The Second Staff Person a Church should Hire

Adding a second paid person to a church staff is a momentous occasion. You have grown! You can afford to hire someone! But who should a solo pastor or church planter should add to the “staff” team? A worship leader? A children’s ministry director? A youth pastor? The answer to this somewhat depends on your context. (See How to build the perfect church staff... and Three church staffing mistakes to avoid)

But stay with me for a moment and consider this crazy suggestion:

Perhaps the second staff position that the church should add is a paid assistant.

Leader and Assistant

Seriously? An assistant? Before any other position? But what about our youth ministry? What about all of those little kids in our children’s ministry? What about our off-key worship music? Should we really hire a paid assistant before any of these other roles?

Here are six reasons to consider an assistant as the second staff person at a church:

1. Most ministry roles in a smaller church can be carried out by non-paid volunteers.

For example, I would argue that a youth ministry with 50 kids can be led and carried out well with volunteers.

2. A pastor who spends 10-15 hours per week on admin work is giving up precious hours that he could invest in pastoral work.

Is it really worth paying your pastor to make copies, order supplies, book events, do research online, or run to Staples? A pastor should invest as much time as possible in preparing sermons, developing leaders, working on where the church needs to go, being in the community, etc.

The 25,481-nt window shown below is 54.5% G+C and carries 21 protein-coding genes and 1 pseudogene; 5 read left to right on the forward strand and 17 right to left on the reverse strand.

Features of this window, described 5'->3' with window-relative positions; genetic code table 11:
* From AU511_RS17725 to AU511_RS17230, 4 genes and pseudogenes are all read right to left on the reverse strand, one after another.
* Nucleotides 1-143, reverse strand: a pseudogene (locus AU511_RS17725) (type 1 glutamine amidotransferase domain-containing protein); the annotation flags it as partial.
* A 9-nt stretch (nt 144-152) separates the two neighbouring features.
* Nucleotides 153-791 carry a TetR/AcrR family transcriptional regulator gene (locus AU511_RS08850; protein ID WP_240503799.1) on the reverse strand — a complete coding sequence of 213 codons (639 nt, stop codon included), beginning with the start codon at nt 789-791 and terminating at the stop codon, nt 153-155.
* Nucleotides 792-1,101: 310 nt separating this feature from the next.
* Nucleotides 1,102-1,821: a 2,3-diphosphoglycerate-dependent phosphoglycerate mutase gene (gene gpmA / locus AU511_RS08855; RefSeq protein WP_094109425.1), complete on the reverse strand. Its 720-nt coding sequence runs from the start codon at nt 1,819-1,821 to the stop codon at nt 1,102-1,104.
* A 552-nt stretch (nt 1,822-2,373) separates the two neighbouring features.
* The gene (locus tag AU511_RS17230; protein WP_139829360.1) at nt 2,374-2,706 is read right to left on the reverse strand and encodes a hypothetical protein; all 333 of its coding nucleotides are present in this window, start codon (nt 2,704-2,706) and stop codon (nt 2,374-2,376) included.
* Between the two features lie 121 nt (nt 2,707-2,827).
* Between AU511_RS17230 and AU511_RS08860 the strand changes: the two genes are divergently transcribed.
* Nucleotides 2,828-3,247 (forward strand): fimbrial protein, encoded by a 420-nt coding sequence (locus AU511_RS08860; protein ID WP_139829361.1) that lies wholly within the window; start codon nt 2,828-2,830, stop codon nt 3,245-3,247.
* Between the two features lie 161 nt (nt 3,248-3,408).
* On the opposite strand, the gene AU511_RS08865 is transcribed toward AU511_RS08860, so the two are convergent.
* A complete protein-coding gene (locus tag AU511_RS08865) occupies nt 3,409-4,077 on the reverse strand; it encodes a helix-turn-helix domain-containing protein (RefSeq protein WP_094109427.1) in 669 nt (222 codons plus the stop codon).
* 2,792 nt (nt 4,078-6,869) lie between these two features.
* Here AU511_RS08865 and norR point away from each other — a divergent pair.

3. Most pastors are paid too much to justify doing admin work.

An assistant could do admin for much less than a pastor often earns. One way to measure this is to take the pastor’s rate of pay and figure out what it breaks down to in a 40-hour work week. Is it still worth it for a pastor to make copies?

4. For a few hundred dollars per month, you could free up 60 hours of pastoral time by having someone else do the admin.

Interested in a new pastor? Free yours by hiring someone to take all of the admin off of his plate!

Hiring staff

5. Someone loves and is gifted to do the admin stuff that is drudgery for you.

You might be keeping someone else from what they love to do while you spend pastoral hours doing admin work.

6. Larger churches should not pay their pastors to spend time out of their areas of giftedness.

A pastor in a larger church should spend as much time in his areas of strength and giftedness as possible. Everything else should be delegated.

Perhaps you feel like your church will collapse if you don’t hire another pastor. I doubt it.

Reflect on this and consider: Who do you need to hire next?  Feel free to comment!

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Posted by Brian Howard

My focus is to help YOU move forward one step at a time. I write about church excellence, personal productivity, and family leadership. I coach leaders, start churches, and help organizations break growth barriers. My goal is to draw on this experience to help YOU move forward in life, leadership, and productivity.